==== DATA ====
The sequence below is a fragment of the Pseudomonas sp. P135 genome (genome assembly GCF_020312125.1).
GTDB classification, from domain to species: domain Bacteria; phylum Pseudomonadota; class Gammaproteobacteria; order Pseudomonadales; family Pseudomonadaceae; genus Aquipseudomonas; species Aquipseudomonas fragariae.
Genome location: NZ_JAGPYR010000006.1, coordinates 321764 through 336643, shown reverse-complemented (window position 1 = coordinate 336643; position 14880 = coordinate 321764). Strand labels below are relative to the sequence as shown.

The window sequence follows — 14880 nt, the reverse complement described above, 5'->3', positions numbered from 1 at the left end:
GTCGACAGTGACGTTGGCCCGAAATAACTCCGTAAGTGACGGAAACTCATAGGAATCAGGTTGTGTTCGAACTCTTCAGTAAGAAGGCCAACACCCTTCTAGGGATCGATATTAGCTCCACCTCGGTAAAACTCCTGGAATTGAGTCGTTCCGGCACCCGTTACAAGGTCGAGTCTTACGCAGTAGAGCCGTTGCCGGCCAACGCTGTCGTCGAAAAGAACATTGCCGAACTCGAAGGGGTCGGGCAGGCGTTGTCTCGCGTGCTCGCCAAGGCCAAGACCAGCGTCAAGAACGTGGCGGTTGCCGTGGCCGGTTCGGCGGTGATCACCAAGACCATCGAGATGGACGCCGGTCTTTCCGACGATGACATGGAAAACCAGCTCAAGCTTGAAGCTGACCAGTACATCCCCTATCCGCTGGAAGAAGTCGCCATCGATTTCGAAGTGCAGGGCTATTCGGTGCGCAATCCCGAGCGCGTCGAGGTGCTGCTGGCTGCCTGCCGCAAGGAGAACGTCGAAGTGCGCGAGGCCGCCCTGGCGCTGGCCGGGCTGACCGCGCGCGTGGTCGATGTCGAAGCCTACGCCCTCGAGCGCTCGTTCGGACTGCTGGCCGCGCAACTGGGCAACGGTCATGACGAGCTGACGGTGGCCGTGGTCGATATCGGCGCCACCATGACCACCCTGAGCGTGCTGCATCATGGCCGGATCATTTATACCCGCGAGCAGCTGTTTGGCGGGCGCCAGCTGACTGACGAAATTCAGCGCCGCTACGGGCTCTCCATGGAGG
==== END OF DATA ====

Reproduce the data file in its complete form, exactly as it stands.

The sequence below is a fragment of the Pseudomonas sp. P135 genome (genome assembly GCF_020312125.1).
GTDB classification, from domain to species: domain Bacteria; phylum Pseudomonadota; class Gammaproteobacteria; order Pseudomonadales; family Pseudomonadaceae; genus Aquipseudomonas; species Aquipseudomonas fragariae.
Genome location: NZ_JAGPYR010000006.1, coordinates 321764 through 336643, shown reverse-complemented (window position 1 = coordinate 336643; position 14880 = coordinate 321764). Strand labels below are relative to the sequence as shown.

The window sequence follows — 14880 nt, the reverse complement described above, 5'->3', positions numbered from 1 at the left end:
GTCGACAGTGACGTTGGCCCGAAATAACTCCGTAAGTGACGGAAACTCATAGGAATCAGGTTGTGTTCGAACTCTTCAGTAAGAAGGCCAACACCCTTCTAGGGATCGATATTAGCTCCACCTCGGTAAAACTCCTGGAATTGAGTCGTTCCGGCACCCGTTACAAGGTCGAGTCTTACGCAGTAGAGCCGTTGCCGGCCAACGCTGTCGTCGAAAAGAACATTGCCGAACTCGAAGGGGTCGGGCAGGCGTTGTCTCGCGTGCTCGCCAAGGCCAAGACCAGCGTCAAGAACGTGGCGGTTGCCGTGGCCGGTTCGGCGGTGATCACCAAGACCATCGAGATGGACGCCGGTCTTTCCGACGATGACATGGAAAACCAGCTCAAGCTTGAAGCTGACCAGTACATCCCCTATCCGCTGGAAGAAGTCGCCATCGATTTCGAAGTGCAGGGCTATTCGGTGCGCAATCCCGAGCGCGTCGAGGTGCTGCTGGCTGCCTGCCGCAAGGAGAACGTCGAAGTGCGCGAGGCCGCCCTGGCGCTGGCCGGGCTGACCGCGCGCGTGGTCGATGTCGAAGCCTACGCCCTCGAGCGCTCGTTCGGACTGCTGGCCGCGCAACTGGGCAACGGTCATGACGAGCTGACGGTGGCCGTGGTCGATATCGGCGCCACCATGACCACCCTGAGCGTGCTGCATCATGGCCGGATCATTTATACCCGCGAGCAGCTGTTTGGCGGGCGCCAGCTGACTGACGAAATTCAGCGCCGCTACGGGCTCTCCATGGAGG